Cullen’s The Sisters of Summit Avenue (Gallery, Sept.), features two competitive sisters: one is a struggling farmer, while the other works as a “Betty” writing recipes for Betty Crocker.
What kind of research did you do?
I went to Minneapolis to find Betty Crocker, because in the 1930s, people were really encouraged to go to her kitchen and meet her. What struck me was that they would get to the kitchen and would be gently told there are actually 21 “Bettys,” not one Betty Crocker. They kept boxes of tissues around the kitchen because people would inevitably break down and cry. It crushed them. I went to the headquarters in Minneapolis and I thought I could at least go see some memorabilia about her, but no, there’s nothing. So I felt like those people going to the kitchen to see her and who were disappointed. For some reason, that really resonated with me and made me want to write about her.
The novel deals heavily in themes of want and desire. What message do you hope readers to take away in that regard?
One of the reasons I was interested in setting the novel during the 1930s was the rise of radio and, with it, the rise of advertising. It’s fascinating how advertising picked up this burning desire we all have to be better than people, to be classy, to have more than your neighbors. Betty Crocker was a part of that during that era—helping you be the best cook, and to get your man and keep your man happy. The sisters are part of this new way of driving consumption. One is very aware of being a have-not and the other’s job is to encourage people’s desire for hot breakfasts and yachting luncheons. It was important for constructing the story, I really wanted to talk about appreciating what you have while you have it. It’s such a human thing to want more and something different. It’s good to improve yourself and to have curiosity. But to always want more? And to lord it over someone else? That’s the toxic part.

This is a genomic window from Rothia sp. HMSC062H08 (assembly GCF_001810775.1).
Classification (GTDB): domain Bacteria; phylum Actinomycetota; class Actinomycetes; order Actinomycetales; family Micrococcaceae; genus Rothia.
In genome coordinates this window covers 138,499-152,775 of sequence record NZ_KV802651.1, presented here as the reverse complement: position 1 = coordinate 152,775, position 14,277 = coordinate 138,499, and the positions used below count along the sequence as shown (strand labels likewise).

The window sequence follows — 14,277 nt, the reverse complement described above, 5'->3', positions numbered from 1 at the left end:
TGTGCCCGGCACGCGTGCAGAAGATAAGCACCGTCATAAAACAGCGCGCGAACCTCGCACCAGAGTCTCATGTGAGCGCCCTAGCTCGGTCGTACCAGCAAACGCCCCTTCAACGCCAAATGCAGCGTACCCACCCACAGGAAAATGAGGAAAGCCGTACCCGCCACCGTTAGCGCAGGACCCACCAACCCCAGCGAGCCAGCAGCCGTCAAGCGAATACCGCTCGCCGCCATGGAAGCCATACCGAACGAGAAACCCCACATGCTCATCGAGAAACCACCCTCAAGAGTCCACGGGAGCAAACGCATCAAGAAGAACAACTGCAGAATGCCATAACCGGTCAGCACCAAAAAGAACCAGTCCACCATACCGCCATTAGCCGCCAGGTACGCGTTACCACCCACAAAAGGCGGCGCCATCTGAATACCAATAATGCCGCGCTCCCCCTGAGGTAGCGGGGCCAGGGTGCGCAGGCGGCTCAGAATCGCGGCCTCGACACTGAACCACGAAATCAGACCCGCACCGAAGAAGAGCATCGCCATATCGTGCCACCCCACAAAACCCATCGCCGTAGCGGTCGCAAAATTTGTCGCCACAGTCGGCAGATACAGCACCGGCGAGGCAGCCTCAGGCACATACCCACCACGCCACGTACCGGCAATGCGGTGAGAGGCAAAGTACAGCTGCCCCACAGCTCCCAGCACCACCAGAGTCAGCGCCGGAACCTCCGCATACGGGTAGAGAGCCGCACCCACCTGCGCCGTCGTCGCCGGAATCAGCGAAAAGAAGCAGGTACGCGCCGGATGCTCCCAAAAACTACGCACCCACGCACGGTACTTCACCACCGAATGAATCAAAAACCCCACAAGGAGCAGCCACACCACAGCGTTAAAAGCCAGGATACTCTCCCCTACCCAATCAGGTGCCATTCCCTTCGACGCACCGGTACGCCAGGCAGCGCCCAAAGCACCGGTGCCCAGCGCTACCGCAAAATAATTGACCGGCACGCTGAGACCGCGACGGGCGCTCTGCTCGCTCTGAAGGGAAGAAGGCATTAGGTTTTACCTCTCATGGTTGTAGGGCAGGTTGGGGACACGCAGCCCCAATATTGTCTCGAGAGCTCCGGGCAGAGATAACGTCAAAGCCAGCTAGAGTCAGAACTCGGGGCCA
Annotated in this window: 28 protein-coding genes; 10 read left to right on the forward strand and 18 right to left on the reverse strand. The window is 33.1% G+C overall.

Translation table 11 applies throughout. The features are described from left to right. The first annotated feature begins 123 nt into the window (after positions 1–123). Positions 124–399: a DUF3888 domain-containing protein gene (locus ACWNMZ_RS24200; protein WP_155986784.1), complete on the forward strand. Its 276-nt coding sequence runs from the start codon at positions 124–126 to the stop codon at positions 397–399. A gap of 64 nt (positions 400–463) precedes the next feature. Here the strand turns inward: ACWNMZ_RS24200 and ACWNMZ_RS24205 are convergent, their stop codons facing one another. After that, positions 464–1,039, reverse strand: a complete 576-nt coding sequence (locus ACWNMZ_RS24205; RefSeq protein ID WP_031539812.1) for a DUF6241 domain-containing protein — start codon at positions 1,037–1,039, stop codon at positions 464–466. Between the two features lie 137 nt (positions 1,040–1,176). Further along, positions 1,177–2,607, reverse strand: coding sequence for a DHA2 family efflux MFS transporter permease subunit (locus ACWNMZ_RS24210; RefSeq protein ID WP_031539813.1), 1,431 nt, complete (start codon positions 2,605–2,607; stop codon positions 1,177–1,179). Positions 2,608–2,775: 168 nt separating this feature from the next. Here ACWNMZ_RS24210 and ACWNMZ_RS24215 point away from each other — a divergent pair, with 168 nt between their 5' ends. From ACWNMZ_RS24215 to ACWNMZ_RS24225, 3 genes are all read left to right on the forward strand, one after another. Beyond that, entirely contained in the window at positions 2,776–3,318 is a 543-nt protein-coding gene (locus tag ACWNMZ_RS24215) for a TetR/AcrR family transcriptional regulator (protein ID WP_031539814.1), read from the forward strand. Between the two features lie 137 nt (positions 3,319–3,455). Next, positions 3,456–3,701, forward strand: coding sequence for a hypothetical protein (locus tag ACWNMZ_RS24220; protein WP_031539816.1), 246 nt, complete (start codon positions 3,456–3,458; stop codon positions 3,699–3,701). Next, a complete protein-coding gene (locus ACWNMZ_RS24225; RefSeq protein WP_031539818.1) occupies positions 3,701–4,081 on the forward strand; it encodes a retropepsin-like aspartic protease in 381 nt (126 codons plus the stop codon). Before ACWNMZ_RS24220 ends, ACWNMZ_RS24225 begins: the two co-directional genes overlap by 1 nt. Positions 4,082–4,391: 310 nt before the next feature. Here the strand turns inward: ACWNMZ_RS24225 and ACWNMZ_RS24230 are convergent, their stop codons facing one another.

Did you think about social class while writing?
I’m very interested in class and how we don’t talk about it. We’re very conscious of it, and it’s very painful for the have-nots, like June and Ruth. In June’s case, she thought having status would make her feel better about herself. But we know when you rely on that to make you feel better, you can never have enough. And Ruth is always comparing herself to her sister. She sees something she wants and she hurts her sister, who she loves more than anybody in the world. They have to realize you can never have enough, and to look at what you already have.